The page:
Image & Data Processing

Our Work Helps Roads and Bridges

Reliable, cutting-edge image and data processing is a cornerstone of the Center for Geographic Information systems (CGIS). As researchers, we take fact and figures, and photographs and mash them up to solve problems. 

We are creating, implementing, and refining novel image and data processing techniques that are, or may, revolutionize standards in road and transit asset management, remote sensing, and GIS computing. Continued advances in supercomputing and laser technology have our scientists excited about the possibilities of new discoveries and research approaches and solutions in the future.

One place this information is valuable is in the management of the roads and bridges of cities and states, such as highway pavement maintenance.

The Georgia Department of Transportation uses this information to determine among other things, budgetary needs and best techniques for roadway maintenance, such as the frequently applied pavement preservation techniques, including crack seal, fog seal, and chip seal.

This information is also valuable in the management of roadway assets, which include road signs, guardrails, reflectors, etc.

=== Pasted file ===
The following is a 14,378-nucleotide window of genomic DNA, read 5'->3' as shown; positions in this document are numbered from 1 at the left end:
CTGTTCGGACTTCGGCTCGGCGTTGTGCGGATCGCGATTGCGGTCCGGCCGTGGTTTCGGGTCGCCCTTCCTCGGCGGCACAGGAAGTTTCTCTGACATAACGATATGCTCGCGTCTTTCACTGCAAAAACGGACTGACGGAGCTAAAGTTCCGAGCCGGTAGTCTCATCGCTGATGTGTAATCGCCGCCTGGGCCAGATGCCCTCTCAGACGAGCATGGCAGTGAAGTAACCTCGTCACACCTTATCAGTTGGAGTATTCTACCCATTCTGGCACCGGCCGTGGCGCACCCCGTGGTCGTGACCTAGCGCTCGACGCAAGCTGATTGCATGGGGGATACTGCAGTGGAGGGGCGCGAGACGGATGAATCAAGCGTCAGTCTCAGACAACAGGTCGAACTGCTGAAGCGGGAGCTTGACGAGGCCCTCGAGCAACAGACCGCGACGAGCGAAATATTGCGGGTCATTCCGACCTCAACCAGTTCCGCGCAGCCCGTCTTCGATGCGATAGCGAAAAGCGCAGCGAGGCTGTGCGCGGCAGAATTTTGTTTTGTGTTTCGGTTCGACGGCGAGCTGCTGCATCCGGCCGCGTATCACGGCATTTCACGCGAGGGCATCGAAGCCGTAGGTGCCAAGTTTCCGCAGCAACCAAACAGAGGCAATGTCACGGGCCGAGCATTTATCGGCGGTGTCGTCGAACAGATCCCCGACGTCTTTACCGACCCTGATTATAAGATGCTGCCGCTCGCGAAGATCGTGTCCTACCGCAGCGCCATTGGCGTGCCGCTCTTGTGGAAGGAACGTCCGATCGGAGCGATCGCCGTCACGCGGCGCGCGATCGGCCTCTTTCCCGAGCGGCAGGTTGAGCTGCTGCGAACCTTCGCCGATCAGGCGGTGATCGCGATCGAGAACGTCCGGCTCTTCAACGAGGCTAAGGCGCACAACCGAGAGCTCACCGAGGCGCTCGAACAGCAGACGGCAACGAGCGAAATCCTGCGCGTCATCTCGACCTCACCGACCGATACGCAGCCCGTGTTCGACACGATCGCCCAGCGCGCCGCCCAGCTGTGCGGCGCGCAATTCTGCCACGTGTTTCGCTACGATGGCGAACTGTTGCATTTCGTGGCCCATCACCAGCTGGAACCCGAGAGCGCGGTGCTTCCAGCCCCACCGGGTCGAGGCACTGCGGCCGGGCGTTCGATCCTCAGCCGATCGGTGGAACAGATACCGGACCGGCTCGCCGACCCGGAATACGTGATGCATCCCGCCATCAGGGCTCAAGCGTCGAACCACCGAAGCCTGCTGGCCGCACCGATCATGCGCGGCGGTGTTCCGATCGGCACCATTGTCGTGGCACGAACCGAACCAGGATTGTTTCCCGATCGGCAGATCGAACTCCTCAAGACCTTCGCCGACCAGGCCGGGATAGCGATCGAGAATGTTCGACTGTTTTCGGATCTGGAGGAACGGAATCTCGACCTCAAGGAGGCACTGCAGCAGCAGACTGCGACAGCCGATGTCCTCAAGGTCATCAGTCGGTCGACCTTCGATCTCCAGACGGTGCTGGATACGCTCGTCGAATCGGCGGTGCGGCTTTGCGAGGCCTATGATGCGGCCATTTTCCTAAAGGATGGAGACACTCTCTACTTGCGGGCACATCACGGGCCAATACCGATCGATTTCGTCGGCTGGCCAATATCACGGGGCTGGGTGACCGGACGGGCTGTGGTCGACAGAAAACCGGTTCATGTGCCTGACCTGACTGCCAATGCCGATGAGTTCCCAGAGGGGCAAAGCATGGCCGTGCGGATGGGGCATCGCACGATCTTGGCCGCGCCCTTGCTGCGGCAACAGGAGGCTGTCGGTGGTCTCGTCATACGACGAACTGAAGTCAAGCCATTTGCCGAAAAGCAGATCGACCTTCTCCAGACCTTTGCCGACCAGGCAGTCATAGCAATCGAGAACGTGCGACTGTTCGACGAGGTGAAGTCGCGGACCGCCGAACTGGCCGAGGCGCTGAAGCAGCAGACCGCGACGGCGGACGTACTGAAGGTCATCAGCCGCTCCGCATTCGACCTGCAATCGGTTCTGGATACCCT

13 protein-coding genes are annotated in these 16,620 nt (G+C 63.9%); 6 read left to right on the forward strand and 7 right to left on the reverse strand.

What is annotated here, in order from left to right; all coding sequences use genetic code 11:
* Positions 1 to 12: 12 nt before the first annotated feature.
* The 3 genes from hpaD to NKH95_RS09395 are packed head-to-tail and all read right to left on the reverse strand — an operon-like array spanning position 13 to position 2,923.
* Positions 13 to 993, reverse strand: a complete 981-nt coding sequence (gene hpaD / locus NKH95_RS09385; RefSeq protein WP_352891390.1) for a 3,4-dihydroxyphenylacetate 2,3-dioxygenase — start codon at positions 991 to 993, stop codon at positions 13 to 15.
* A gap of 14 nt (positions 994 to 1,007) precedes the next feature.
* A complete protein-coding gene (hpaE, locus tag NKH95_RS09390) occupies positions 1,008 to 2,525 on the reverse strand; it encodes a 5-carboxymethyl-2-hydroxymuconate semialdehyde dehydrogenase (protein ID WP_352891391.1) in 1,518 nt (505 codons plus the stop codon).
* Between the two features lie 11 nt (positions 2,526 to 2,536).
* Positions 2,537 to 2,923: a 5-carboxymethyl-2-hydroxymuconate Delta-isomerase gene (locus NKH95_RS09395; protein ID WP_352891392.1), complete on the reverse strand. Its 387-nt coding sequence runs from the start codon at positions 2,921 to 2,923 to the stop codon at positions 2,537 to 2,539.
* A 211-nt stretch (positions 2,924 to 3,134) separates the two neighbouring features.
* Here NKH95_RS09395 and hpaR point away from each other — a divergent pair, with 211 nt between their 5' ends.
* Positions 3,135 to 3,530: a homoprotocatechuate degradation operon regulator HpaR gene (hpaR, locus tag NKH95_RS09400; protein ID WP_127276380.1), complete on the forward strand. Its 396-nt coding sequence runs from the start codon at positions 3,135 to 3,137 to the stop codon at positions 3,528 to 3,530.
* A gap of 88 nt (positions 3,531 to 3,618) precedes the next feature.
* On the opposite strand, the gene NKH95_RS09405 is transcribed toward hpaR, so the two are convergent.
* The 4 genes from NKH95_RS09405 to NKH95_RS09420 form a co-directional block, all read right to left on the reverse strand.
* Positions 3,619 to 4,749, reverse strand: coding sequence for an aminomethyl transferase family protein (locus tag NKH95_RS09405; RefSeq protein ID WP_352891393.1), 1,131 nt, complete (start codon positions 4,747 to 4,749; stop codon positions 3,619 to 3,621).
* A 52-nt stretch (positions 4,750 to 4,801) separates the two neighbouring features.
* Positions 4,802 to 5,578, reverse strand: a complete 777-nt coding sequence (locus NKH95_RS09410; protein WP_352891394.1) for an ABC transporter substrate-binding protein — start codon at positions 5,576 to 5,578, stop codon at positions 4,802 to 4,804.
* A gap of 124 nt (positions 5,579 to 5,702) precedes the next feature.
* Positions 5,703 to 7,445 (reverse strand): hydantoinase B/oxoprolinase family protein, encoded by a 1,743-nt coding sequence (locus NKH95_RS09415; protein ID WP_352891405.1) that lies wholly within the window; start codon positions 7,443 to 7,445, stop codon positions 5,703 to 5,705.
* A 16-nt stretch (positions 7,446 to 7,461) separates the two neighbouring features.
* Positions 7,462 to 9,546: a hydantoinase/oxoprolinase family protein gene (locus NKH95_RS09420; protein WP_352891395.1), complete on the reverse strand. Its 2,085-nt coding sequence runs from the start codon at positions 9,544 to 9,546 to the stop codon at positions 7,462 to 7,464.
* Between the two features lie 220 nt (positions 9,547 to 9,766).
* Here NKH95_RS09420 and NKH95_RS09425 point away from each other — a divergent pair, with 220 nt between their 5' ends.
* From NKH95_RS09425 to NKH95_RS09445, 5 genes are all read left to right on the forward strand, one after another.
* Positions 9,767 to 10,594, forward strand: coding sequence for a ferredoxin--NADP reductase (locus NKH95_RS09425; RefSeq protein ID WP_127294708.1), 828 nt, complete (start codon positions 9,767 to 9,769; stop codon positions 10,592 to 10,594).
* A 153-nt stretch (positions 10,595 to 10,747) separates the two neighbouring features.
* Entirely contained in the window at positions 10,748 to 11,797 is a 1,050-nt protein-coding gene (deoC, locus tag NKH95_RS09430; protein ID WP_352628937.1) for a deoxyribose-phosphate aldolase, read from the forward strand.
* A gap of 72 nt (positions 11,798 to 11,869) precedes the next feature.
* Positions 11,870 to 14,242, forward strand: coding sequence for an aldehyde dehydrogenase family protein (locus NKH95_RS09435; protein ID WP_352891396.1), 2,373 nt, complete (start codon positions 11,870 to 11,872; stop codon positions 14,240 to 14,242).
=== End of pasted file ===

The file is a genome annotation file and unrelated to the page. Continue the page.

Managing Pavement Assets

This project developed and successfully tested a Pavement Management System for Georgia’s local transportation agencies. Because of stringent highway budgets and decaying roadway networks, local transportation agencies in counties and cities need to better manage their pavement assets, or types of road pavements, by using a Pavement Management System (PMS).

However, there are still many county and city agencies that have not implemented a system because of a lack of resources and technical expertise. By carefully considering each local agencies’ limited resources in IT support and technical expertise, and how they deal with incompatible systems, a simple, self-contained, and easy-to-use system was developed. 

Automated Roadway Data Collection

This research was designed to validate a cost-effective means to conduct sign inventory and assess visual condition using video images. The Georgia Department of Transportation (GDOT) and other state DOTs adopted a method for conducting roadway asset inventory and pavement condition surveys using roadway video images and pavement surface imaging data to gather information on road characteristics, such as pavement rutting and cracking.